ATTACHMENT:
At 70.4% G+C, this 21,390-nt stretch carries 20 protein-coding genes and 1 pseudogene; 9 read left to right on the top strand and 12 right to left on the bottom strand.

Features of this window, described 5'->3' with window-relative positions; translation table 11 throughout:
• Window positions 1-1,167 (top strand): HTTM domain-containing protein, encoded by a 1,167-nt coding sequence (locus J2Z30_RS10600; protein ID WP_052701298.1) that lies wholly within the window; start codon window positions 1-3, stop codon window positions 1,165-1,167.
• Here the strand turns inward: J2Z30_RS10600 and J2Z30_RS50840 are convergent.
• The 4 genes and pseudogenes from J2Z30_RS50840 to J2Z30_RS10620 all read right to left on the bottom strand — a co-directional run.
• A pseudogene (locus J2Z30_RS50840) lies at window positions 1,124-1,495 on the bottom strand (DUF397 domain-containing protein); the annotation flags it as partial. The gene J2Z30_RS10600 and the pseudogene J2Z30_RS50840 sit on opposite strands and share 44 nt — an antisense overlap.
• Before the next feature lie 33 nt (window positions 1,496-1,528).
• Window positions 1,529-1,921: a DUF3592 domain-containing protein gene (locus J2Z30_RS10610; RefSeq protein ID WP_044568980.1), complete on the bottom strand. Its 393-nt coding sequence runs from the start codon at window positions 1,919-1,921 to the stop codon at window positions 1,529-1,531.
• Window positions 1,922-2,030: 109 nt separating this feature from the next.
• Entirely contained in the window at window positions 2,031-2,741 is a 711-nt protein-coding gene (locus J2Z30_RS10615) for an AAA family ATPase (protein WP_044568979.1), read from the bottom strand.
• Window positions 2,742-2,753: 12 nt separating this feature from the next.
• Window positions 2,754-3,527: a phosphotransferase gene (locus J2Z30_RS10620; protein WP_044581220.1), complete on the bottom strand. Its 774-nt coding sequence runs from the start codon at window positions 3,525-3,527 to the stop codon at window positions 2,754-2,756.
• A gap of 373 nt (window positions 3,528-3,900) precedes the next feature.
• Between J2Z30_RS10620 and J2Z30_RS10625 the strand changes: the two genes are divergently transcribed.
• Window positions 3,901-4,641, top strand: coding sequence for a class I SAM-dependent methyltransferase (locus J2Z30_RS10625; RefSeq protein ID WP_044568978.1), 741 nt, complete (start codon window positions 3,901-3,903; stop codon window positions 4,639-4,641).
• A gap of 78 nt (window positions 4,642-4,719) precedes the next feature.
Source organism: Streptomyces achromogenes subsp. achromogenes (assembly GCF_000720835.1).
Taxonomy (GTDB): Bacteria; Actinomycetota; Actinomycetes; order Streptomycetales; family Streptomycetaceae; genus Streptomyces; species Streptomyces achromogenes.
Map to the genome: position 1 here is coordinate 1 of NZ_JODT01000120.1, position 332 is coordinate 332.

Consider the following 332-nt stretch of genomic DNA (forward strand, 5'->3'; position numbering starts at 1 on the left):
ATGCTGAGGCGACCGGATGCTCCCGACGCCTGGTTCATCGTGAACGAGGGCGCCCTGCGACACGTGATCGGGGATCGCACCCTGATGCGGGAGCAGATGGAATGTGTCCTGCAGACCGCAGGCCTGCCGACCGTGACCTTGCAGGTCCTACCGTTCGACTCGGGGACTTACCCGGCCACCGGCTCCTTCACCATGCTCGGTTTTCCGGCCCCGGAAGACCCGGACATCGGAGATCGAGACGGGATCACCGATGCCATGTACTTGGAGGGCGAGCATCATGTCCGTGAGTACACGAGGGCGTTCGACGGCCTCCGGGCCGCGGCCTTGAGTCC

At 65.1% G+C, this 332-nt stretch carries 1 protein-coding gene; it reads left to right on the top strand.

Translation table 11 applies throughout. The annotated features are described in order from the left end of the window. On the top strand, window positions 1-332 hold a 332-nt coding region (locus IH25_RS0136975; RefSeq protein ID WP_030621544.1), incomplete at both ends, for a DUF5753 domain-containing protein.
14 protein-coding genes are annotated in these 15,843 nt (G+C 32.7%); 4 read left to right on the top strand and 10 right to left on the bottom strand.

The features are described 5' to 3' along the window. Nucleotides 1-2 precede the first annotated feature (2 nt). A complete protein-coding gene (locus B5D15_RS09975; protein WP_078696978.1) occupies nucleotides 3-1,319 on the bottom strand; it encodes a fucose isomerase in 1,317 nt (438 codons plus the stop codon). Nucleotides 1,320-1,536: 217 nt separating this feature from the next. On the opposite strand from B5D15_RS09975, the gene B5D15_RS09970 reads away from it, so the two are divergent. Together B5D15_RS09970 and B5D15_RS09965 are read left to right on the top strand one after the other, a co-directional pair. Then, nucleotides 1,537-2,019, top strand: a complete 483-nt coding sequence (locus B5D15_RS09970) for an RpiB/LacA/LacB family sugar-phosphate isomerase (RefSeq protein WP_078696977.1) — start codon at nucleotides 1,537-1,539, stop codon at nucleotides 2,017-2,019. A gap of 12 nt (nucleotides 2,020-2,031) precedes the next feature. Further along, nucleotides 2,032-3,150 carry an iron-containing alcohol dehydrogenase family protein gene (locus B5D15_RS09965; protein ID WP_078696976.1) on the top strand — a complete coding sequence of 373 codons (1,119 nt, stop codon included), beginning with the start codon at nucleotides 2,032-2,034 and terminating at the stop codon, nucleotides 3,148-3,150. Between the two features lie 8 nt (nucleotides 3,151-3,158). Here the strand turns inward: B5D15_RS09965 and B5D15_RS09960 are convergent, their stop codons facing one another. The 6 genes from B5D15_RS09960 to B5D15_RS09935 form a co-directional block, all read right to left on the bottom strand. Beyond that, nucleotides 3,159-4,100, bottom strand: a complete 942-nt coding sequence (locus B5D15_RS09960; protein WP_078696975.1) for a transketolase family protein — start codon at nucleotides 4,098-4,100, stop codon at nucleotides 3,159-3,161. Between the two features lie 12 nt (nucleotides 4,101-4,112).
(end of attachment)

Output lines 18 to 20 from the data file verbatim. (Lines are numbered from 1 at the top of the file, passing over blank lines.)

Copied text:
Taxonomy (GTDB): Bacteria; Actinomycetota; Actinomycetes; order Streptomycetales; family Streptomycetaceae; genus Streptomyces; species Streptomyces achromogenes.
Map to the genome: position 1 here is coordinate 1 of NZ_JODT01000120.1, position 332 is coordinate 332.

Consider the following 332-nt stretch of genomic DNA (forward strand, 5'->3'; position numbering starts at 1 on the left):